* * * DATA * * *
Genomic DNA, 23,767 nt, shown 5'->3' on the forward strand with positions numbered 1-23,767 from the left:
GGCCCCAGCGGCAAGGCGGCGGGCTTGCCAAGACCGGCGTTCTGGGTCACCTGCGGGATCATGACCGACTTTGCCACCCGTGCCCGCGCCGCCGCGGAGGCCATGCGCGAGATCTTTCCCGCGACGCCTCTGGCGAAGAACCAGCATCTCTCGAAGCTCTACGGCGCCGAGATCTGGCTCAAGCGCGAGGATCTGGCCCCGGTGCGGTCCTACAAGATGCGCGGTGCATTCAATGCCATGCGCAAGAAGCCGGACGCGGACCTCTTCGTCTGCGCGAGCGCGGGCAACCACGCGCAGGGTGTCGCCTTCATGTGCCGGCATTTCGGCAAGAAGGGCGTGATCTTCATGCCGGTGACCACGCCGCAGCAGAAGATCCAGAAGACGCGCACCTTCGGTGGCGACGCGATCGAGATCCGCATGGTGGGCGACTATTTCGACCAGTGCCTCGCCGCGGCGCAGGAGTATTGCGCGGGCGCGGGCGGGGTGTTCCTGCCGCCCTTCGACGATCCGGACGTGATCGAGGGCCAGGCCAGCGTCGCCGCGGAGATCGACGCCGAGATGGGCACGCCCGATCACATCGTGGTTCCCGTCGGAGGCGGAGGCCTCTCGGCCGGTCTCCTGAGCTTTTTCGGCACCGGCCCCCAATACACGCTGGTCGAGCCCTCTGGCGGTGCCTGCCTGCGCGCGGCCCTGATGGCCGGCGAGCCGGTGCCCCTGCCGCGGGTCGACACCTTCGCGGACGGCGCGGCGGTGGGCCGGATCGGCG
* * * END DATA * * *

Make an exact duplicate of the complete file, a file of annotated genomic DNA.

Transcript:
Genomic DNA, 23,767 nt, shown 5'->3' on the forward strand with positions numbered 1-23,767 from the left:
GGCCCCAGCGGCAAGGCGGCGGGCTTGCCAAGACCGGCGTTCTGGGTCACCTGCGGGATCATGACCGACTTTGCCACCCGTGCCCGCGCCGCCGCGGAGGCCATGCGCGAGATCTTTCCCGCGACGCCTCTGGCGAAGAACCAGCATCTCTCGAAGCTCTACGGCGCCGAGATCTGGCTCAAGCGCGAGGATCTGGCCCCGGTGCGGTCCTACAAGATGCGCGGTGCATTCAATGCCATGCGCAAGAAGCCGGACGCGGACCTCTTCGTCTGCGCGAGCGCGGGCAACCACGCGCAGGGTGTCGCCTTCATGTGCCGGCATTTCGGCAAGAAGGGCGTGATCTTCATGCCGGTGACCACGCCGCAGCAGAAGATCCAGAAGACGCGCACCTTCGGTGGCGACGCGATCGAGATCCGCATGGTGGGCGACTATTTCGACCAGTGCCTCGCCGCGGCGCAGGAGTATTGCGCGGGCGCGGGCGGGGTGTTCCTGCCGCCCTTCGACGATCCGGACGTGATCGAGGGCCAGGCCAGCGTCGCCGCGGAGATCGACGCCGAGATGGGCACGCCCGATCACATCGTGGTTCCCGTCGGAGGCGGAGGCCTCTCGGCCGGTCTCCTGAGCTTTTTCGGCACCGGCCCCCAATACACGCTGGTCGAGCCCTCTGGCGGTGCCTGCCTGCGCGCGGCCCTGATGGCCGGCGAGCCGGTGCCCCTGCCGCGGGTCGACACCTTCGCGGACGGCGCGGCGGTGGGCCGGATCGGCG